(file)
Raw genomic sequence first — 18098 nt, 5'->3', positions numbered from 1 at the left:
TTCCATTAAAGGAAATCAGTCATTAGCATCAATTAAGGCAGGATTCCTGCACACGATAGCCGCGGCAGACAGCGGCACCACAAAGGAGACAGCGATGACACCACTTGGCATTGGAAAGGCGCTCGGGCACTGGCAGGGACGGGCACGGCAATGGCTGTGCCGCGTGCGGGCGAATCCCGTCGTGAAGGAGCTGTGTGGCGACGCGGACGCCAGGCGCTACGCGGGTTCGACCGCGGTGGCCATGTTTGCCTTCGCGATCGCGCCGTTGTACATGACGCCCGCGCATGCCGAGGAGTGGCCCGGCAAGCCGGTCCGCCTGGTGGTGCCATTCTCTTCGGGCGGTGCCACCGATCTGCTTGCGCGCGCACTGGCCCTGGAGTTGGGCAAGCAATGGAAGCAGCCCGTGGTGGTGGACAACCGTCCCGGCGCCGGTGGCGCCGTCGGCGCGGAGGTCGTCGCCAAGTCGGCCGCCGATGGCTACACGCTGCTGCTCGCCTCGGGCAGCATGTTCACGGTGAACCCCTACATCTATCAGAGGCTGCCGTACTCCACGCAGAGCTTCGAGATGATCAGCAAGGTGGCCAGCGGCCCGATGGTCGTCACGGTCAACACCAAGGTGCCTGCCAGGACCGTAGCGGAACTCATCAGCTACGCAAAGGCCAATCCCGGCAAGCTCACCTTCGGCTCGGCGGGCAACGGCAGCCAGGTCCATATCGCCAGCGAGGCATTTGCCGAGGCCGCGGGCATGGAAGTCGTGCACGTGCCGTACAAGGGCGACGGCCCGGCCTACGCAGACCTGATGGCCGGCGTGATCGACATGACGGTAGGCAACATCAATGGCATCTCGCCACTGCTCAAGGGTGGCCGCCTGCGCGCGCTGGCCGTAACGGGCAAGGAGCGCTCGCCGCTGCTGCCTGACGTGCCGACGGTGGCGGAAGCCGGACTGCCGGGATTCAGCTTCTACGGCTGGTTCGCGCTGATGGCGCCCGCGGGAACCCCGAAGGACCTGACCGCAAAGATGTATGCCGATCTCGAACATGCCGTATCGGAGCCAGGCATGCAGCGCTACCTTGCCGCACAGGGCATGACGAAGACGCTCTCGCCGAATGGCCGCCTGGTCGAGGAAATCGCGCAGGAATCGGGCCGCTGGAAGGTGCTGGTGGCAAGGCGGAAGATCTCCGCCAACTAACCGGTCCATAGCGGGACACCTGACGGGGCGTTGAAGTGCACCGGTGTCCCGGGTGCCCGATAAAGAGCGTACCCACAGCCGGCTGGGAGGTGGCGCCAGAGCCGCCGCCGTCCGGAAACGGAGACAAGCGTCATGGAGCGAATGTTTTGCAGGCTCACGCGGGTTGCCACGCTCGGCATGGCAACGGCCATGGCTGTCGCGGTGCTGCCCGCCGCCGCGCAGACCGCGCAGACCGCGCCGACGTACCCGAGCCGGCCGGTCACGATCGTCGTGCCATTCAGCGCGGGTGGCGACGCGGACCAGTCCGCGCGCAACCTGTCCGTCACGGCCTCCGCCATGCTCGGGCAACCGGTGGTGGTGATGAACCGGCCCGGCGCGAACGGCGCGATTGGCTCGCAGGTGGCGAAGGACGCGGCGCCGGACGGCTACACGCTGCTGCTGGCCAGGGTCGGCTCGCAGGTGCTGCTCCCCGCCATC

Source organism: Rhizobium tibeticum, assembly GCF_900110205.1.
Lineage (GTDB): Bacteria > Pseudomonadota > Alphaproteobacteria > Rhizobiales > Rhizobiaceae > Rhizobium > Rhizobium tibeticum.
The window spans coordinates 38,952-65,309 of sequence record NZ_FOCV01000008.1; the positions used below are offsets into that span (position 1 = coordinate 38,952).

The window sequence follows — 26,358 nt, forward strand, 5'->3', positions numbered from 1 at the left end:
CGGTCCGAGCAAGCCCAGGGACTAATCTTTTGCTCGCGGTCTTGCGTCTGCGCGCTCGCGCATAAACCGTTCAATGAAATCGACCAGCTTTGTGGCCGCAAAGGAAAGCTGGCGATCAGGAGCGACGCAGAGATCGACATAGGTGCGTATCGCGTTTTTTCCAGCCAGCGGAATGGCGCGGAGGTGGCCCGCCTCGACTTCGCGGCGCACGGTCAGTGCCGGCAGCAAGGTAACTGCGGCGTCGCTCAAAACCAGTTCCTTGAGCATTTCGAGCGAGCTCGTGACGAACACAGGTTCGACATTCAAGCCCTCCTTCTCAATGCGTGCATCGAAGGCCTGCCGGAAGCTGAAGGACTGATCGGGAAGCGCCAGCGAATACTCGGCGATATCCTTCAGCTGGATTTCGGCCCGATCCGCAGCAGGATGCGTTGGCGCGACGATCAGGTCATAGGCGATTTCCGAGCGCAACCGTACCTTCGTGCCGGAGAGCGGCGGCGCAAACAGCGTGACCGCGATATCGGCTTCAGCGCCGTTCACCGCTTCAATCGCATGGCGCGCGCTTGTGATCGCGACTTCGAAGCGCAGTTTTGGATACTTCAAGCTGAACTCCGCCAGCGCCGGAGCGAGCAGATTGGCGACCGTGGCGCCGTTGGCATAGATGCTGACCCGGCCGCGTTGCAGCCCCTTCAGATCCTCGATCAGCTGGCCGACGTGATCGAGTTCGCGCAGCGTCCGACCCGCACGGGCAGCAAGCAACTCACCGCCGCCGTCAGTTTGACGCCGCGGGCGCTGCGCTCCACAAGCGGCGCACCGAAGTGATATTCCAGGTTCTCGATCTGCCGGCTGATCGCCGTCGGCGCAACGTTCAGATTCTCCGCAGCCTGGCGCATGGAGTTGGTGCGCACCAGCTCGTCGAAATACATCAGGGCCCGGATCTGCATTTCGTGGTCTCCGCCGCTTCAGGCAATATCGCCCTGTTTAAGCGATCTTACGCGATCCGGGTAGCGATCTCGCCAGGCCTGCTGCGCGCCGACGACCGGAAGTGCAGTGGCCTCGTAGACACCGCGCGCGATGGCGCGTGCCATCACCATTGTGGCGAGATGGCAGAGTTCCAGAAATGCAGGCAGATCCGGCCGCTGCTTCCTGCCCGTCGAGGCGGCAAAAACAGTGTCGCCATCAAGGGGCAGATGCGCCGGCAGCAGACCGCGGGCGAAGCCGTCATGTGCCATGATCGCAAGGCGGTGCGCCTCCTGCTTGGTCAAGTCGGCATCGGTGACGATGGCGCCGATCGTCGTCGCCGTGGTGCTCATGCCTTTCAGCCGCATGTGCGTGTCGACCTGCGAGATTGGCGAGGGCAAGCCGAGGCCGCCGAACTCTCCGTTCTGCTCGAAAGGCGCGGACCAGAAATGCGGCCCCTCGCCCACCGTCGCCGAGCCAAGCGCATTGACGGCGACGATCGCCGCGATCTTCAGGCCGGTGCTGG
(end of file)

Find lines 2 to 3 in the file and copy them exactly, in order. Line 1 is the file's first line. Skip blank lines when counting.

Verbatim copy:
TTCCATTAAAGGAAATCAGTCATTAGCATCAATTAAGGCAGGATTCCTGCACACGATAGCCGCGGCAGACAGCGGCACCACAAAGGAGACAGCGATGACACCACTTGGCATTGGAAAGGCGCTCGGGCACTGGCAGGGACGGGCACGGCAATGGCTGTGCCGCGTGCGGGCGAATCCCGTCGTGAAGGAGCTGTGTGGCGACGCGGACGCCAGGCGCTACGCGGGTTCGACCGCGGTGGCCATGTTTGCCTTCGCGATCGCGCCGTTGTACATGACGCCCGCGCATGCCGAGGAGTGGCCCGGCAAGCCGGTCCGCCTGGTGGTGCCATTCTCTTCGGGCGGTGCCACCGATCTGCTTGCGCGCGCACTGGCCCTGGAGTTGGGCAAGCAATGGAAGCAGCCCGTGGTGGTGGACAACCGTCCCGGCGCCGGTGGCGCCGTCGGCGCGGAGGTCGTCGCCAAGTCGGCCGCCGATGGCTACACGCTGCTGCTCGCCTCGGGCAGCATGTTCACGGTGAACCCCTACATCTATCAGAGGCTGCCGTACTCCACGCAGAGCTTCGAGATGATCAGCAAGGTGGCCAGCGGCCCGATGGTCGTCACGGTCAACACCAAGGTGCCTGCCAGGACCGTAGCGGAACTCATCAGCTACGCAAAGGCCAATCCCGGCAAGCTCACCTTCGGCTCGGCGGGCAACGGCAGCCAGGTCCATATCGCCAGCGAGGCATTTGCCGAGGCCGCGGGCATGGAAGTCGTGCACGTGCCGTACAAGGGCGACGGCCCGGCCTACGCAGACCTGATGGCCGGCGTGATCGACATGACGGTAGGCAACATCAATGGCATCTCGCCACTGCTCAAGGGTGGCCGCCTGCGCGCGCTGGCCGTAACGGGCAAGGAGCGCTCGCCGCTGCTGCCTGACGTGCCGACGGTGGCGGAAGCCGGACTGCCGGGATTCAGCTTCTACGGCTGGTTCGCGCTGATGGCGCCCGCGGGAACCCCGAAGGACCTGACCGCAAAGATGTATGCCGATCTCGAACATGCCGTATCGGAGCCAGGCATGCAGCGCTACCTTGCCGCACAGGGCATGACGAAGACGCTCTCGCCGAATGGCCGCCTGGTCGAGGAAATCGCGCAGGAATCGGGCCGCTGGAAGGTGCTGGTGGCAAGGCGGAAGATCTCCGCCAACTAACCGGTCCATAGCGGGACACCTGACGGGGCGTTGAAGTGCACCGGTGTCCCGGGTGCCCGATAAAGAGCGTACCCACAGCCGGCTGGGAGGTGGCGCCAGAGCCGCCGCCGTCCGGAAACGGAGACAAGCGTCATGGAGCGAATGTTTTGCAGGCTCACGCGGGTTGCCACGCTCGGCATGGCAACGGCCATGGCTGTCGCGGTGCTGCCCGCCGCCGCGCAGACCGCGCAGACCGCGCCGACGTACCCGAGCCGGCCGGTCACGATCGTCGTGCCATTCAGCGCGGGTGGCGACGCGGACCAGTCCGCGCGCAACCTGTCCGTCACGGCCTCCGCCATGCTCGGGCAACCGGTGGTGGTGATGAACCGGCCCGGCGCGAACGGCGCGATTGGCTCGCAGGTGGCGAAGGACGCGGCGCCGGACGGCTACACGCTGCTGCTGGCCAGGGTCGGCTCGCAGGTGCTGCTCCCCGCCATC

Source organism: Rhizobium tibeticum, assembly GCF_900110205.1.